Comptroller Stringer 2015 Analysis: Violence At City Jails Spikes Dramatically And Cost Per Inmate Explodes Even As Inmate Population Declines
October 16, 2015
NEW YORK, NY – New York City Comptroller Scott M. Stringer today issued a follow-up to his 2014 analysis of rising violence and escalating expenditures in the City’s jails. The new analysis finds that the problem has continued to grow, with taxpayers spending more money on fewer inmates.
“There is definitely something wrong with this picture: the jail population in New York City is the lowest in thirty-one years, but the rate of violent incidents is accelerating at an alarming pace,” commented Comptroller Stringer. “At the same time, the Department of Correction is pouring huge amounts of money into this problem, but we aren’t seeing any real results or improvements. We need to find ways to protect both guards and inmates, while at the same time making sure that the substantial resources being spent on this problem aren’t simply wasted.”
Comptroller Stringer’s analysis showed that:
- The average daily number of inmates held in New York City’s jails declined by 10 percent in FY15 compared to FY14, to a 31-year low of 10,240. In contrast, between FY07 and FY14, the population declined an average of just 2.9 percent a year.
- At the same time, the Department of Correction’s spending continued to rise. As a result, the annual cost per inmate reached $112,665, an increase of 17 percent over the FY14 cost. This was the largest yearly percentage increase in at least three decades.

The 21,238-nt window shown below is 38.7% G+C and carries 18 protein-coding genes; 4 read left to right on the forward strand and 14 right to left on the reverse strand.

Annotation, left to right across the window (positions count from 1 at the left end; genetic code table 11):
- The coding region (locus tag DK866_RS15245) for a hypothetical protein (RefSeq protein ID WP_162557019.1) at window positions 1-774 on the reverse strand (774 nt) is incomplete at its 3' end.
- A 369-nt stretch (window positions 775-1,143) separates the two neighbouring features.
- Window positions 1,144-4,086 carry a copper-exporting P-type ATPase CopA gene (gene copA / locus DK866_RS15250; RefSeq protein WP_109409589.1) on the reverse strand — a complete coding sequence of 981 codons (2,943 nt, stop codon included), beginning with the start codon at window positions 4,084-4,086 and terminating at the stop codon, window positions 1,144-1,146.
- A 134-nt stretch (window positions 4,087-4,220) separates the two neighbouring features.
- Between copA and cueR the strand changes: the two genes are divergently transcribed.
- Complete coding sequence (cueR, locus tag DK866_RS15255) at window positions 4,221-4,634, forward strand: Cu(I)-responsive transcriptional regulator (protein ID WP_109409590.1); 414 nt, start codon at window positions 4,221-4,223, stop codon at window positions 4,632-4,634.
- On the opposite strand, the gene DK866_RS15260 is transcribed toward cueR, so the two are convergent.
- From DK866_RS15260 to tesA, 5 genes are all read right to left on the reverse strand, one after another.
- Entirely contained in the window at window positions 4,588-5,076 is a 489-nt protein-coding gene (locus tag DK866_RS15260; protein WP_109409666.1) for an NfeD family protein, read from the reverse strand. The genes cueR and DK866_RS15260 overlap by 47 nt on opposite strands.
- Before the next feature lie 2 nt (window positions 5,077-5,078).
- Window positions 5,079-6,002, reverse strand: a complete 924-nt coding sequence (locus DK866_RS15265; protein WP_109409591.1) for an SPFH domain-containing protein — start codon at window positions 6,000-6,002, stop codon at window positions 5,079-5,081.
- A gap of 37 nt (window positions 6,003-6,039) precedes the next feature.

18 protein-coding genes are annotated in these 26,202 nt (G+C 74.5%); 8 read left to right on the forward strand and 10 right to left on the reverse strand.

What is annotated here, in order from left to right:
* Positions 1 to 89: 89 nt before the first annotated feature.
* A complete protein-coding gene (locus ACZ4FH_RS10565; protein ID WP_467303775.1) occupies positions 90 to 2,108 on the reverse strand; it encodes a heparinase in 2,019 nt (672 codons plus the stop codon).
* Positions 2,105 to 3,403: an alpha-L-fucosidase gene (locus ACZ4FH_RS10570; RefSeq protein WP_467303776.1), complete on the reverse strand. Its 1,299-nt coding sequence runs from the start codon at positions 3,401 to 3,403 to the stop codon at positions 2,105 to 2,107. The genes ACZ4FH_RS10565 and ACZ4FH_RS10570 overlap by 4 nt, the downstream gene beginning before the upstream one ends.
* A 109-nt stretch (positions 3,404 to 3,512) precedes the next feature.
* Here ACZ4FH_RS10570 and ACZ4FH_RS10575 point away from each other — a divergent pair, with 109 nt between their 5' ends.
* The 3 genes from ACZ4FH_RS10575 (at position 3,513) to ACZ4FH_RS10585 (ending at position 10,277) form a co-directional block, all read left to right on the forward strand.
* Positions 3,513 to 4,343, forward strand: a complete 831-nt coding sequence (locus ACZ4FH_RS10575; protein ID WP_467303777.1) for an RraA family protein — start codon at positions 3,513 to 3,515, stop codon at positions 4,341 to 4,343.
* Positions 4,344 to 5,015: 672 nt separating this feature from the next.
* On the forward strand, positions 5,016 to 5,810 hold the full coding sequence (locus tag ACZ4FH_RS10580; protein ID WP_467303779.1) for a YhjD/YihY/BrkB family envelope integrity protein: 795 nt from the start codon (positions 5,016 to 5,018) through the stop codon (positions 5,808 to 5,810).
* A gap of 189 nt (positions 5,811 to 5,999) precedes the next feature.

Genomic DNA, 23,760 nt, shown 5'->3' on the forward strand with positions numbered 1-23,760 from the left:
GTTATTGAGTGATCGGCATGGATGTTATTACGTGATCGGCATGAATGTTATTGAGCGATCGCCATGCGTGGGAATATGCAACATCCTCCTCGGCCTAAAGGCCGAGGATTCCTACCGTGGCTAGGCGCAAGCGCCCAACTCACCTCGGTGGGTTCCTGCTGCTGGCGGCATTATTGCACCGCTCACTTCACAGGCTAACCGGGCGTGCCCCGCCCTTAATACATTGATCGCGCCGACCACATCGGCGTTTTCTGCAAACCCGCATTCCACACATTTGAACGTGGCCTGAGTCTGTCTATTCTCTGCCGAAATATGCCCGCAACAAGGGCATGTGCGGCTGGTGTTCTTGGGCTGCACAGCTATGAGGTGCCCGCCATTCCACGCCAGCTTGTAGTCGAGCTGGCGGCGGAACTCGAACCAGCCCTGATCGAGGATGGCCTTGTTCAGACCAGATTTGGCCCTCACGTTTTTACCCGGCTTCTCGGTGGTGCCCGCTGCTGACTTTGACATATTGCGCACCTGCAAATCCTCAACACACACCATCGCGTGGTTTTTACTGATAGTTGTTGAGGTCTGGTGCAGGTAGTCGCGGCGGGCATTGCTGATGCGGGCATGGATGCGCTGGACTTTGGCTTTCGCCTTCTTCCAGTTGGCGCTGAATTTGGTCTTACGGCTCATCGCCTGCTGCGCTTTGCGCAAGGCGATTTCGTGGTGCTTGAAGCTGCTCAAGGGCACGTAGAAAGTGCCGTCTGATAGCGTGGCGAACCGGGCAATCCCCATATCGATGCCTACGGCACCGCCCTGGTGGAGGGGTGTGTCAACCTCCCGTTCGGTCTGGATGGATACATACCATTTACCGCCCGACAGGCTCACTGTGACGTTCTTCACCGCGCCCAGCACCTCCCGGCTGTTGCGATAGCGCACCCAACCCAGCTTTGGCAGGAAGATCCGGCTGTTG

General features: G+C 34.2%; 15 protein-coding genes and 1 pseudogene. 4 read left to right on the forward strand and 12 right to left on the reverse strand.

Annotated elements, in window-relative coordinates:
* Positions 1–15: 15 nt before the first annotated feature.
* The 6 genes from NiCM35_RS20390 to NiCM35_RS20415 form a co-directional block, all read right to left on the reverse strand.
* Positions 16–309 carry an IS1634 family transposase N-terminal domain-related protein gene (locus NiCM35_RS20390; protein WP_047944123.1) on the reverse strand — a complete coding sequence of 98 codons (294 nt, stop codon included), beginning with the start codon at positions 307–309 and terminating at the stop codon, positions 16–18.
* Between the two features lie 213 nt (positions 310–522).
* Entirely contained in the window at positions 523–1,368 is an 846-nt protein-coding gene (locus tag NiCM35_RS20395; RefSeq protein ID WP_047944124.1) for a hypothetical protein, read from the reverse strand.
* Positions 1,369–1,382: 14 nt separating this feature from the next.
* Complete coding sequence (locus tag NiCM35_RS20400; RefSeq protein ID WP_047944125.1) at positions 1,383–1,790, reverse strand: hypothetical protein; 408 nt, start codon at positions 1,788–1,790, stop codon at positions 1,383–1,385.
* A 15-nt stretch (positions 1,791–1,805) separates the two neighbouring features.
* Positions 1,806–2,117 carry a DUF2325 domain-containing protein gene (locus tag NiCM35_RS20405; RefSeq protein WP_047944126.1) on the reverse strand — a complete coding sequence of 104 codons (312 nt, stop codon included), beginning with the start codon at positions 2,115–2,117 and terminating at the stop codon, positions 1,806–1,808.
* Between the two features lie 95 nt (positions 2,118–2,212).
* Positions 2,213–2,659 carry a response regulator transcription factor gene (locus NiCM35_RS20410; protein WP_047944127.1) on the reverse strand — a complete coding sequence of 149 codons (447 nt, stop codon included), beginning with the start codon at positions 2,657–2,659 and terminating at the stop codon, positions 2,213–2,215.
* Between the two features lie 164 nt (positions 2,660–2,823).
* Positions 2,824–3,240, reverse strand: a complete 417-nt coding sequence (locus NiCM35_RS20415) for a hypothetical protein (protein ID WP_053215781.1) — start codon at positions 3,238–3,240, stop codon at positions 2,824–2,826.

- Agency-wide overtime costs also surged, despite a higher uniformed officer-to-inmate ratio. During 2015 overtime expenses increased 41 percent over the previous year. In contrast, the annual average increase between FY07 and FY14 was about 5 percent. The average FY15 overtime expense per employee was over $19,200.
- Overtime on a per-inmate basis in FY15 – the total overtime expense incurred, divided by the average daily number of inmates — increased a staggering 57 percent compared to the year before.
- Despite the substantial increase in spending, City jails have become more dangerous in recent years, with the rate of fight/assault infractions increasing 19 percent in FY15, reflecting a rate of 920 altercations per 1,000 average daily population (ADP). In comparison, the rate in FY14 was 774 altercations per 1,000 ADP.
- Assaults committed by inmates on staffrose 46 percent, increasing from 70.8 assaults per 1,000 ADP in FY14, to 103.2 assaults per 1,000 ADP in FY15.
- Incidents and allegations of the use of force by uniformed employees on inmates increased by 27 percent, reaching 471 complaints per 1,000 ADP in FY15, as compared to 370 in FY14.
- Overall, between FY07 and FY15, the Correction uniformed headcount declined by almost five percent, a smaller rate of decline than the inmate population. As a result, the uniformed employee to inmate ratio has risen from 0.66 per inmate in FY07, to 0.86 per inmate in FY15 – the highest uniformed employee to inmate ratio since at least 1977 – the earliest year that this data appeared in the City’s Comprehensive Annual Financial Report (CAFR).
- New York City’s costs per inmate are more than twice as high as a number of other large cities, including Philadelphia, Los Angeles County, Cook County, and Miami-Dade County.
The Administration has invested in various new initiatives to help address the violence in City jails. In 2014, the City implemented alternatives to solitary confinement for inmates with a mental illness. This past March, the Department of Correction developed an Anti-Violence Reform Agenda tasked with developing strategies to reduce violence in jails. These changes include more security camera coverage, new housing strategies and inmate programming. Last month, the City Council passed several bills with new reporting requirements aimed at increasing transparency at the Department of Correction.
“This is the second year in a row that we have seen an escalation of disturbing trends,” added Comptroller Stringer. “With costs per inmate that are twice as high as many other cities, it is clear the situation at New York City jails is completely out of hand.”